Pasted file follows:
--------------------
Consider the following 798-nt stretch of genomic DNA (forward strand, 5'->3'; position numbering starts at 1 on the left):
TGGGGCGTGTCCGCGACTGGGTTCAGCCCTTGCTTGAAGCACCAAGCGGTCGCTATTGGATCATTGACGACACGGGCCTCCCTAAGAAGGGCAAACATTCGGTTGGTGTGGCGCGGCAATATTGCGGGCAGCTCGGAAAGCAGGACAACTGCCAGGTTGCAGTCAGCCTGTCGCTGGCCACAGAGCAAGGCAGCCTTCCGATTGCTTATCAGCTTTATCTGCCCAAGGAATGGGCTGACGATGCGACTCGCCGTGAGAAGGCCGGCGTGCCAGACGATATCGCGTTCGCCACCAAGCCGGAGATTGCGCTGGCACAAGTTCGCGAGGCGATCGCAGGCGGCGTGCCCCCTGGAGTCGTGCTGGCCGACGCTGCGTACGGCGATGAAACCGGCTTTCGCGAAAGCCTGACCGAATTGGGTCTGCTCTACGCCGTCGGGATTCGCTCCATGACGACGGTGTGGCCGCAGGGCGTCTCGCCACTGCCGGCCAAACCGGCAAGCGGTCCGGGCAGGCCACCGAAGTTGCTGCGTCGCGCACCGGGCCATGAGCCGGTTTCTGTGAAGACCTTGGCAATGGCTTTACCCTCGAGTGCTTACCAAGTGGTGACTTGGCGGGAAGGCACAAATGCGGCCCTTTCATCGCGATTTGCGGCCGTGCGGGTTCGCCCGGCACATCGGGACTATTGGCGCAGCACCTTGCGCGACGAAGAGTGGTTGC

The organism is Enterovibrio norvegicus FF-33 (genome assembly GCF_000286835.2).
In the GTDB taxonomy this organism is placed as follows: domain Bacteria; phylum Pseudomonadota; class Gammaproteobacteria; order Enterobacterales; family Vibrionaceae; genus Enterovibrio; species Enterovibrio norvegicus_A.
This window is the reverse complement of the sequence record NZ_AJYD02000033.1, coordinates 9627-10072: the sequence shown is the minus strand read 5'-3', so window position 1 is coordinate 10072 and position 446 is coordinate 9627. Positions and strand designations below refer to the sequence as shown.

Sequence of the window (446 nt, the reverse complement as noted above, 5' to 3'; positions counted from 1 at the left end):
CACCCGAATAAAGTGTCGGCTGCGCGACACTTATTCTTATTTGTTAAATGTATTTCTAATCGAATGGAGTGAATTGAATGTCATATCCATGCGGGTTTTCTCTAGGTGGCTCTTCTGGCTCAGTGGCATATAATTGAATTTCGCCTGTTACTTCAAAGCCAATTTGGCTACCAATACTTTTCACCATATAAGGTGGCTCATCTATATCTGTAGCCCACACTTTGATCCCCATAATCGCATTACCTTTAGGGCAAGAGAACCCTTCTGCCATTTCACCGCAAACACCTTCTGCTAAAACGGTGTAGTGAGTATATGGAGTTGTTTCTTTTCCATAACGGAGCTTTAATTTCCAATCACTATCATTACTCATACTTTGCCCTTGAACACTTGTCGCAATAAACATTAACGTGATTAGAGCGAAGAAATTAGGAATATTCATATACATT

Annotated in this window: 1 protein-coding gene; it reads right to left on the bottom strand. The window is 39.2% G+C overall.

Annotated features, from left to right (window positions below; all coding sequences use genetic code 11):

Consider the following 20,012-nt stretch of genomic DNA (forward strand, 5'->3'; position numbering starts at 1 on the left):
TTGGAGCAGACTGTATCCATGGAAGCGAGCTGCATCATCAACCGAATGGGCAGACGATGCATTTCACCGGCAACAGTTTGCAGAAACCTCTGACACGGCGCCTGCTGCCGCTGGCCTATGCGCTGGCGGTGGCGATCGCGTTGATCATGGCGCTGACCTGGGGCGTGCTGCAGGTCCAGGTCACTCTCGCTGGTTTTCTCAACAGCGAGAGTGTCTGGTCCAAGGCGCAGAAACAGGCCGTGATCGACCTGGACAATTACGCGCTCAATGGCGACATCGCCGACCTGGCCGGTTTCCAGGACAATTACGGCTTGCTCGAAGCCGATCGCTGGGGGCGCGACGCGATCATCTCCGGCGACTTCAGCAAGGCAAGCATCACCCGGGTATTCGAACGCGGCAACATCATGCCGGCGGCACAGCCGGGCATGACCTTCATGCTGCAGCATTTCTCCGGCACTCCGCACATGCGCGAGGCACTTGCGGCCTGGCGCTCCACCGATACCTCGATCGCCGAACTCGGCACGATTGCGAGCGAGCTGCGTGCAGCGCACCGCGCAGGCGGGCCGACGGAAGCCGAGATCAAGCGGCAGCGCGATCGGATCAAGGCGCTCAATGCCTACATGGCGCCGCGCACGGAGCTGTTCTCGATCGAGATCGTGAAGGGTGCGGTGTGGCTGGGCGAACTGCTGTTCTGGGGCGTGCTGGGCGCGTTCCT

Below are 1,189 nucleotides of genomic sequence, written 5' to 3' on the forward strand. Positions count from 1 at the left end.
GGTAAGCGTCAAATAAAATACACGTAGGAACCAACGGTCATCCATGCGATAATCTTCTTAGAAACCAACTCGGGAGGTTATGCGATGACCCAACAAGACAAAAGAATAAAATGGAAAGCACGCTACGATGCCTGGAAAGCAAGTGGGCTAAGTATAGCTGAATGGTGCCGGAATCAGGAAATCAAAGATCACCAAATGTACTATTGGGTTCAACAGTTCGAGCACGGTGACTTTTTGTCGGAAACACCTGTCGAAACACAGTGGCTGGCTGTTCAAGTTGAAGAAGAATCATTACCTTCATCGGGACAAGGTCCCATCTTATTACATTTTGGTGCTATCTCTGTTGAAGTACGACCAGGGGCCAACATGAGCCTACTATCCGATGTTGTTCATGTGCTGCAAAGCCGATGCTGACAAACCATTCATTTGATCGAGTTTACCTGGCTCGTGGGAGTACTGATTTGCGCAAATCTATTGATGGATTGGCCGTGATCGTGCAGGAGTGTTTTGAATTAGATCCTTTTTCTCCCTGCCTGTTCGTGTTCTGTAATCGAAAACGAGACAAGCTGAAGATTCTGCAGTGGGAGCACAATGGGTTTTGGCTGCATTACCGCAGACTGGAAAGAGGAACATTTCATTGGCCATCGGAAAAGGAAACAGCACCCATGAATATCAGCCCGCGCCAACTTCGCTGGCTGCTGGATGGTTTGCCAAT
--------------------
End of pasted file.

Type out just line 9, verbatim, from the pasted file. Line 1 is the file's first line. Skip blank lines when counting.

Annotated features, from left to right (window positions below; all coding sequences use genetic code 11):